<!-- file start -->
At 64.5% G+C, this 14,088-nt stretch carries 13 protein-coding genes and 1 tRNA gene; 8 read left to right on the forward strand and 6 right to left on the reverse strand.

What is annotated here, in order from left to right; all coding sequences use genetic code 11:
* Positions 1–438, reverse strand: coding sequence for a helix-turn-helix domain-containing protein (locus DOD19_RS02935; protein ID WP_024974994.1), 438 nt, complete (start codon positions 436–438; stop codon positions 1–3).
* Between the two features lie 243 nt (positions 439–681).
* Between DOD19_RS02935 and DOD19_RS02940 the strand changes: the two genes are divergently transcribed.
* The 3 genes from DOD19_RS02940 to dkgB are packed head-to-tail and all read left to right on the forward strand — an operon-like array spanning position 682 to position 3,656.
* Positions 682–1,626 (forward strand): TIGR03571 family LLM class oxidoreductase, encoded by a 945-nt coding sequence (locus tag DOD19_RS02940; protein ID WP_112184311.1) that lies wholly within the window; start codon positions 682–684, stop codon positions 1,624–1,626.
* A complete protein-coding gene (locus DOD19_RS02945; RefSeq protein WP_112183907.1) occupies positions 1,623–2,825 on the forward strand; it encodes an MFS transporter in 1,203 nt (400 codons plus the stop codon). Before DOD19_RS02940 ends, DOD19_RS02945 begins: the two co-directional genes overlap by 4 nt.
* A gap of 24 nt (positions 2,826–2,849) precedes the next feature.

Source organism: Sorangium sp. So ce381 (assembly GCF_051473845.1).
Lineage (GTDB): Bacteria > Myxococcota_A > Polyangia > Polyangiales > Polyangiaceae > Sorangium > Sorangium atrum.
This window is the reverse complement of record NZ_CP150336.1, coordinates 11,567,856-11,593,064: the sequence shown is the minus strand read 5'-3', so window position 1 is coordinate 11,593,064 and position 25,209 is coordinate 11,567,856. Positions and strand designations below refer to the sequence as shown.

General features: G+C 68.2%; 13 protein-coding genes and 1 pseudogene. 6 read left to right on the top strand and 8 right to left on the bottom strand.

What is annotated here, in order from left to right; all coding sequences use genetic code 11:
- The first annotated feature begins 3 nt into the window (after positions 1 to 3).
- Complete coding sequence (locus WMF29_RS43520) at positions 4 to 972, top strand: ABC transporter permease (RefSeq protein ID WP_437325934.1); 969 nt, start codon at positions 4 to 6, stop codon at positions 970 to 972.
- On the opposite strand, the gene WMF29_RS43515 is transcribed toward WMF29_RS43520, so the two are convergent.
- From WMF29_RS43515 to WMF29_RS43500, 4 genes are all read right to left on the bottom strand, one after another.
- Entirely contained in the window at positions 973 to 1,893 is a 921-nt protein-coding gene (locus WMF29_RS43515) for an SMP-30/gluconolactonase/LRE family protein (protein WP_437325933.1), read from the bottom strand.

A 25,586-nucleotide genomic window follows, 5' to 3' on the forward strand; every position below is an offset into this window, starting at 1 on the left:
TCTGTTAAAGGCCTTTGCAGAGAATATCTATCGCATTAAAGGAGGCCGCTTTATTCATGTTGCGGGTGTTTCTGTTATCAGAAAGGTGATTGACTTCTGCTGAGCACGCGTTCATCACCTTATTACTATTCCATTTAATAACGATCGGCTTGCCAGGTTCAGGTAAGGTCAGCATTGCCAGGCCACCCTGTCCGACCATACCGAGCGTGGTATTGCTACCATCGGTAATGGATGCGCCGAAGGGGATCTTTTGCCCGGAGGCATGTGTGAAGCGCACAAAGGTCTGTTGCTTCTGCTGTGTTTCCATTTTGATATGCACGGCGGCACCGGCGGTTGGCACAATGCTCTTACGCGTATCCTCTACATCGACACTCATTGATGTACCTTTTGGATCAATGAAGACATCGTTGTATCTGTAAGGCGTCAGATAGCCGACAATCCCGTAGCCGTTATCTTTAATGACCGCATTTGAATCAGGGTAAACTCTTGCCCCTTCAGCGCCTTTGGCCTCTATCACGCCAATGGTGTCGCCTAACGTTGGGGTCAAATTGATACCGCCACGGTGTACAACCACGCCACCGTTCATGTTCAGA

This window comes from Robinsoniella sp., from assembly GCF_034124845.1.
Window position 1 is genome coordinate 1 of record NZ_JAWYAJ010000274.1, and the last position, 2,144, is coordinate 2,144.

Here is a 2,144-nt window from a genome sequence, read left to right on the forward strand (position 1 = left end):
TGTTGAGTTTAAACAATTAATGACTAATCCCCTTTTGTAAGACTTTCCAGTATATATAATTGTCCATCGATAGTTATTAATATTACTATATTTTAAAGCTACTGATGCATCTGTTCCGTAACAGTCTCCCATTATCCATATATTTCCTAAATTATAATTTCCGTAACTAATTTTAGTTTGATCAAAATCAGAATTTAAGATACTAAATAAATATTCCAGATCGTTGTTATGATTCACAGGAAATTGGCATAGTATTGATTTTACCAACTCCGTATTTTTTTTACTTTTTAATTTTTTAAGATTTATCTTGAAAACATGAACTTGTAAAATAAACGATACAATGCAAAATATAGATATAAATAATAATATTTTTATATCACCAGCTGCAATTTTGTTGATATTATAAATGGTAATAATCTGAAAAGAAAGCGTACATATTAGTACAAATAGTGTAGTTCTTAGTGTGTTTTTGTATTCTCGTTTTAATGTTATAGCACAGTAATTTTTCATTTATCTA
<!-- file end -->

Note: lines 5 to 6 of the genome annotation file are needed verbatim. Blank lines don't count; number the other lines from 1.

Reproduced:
* Between DOD19_RS02935 and DOD19_RS02940 the strand changes: the two genes are divergently transcribed.
* The 3 genes from DOD19_RS02940 to dkgB are packed head-to-tail and all read left to right on the forward strand — an operon-like array spanning position 682 to position 3,656.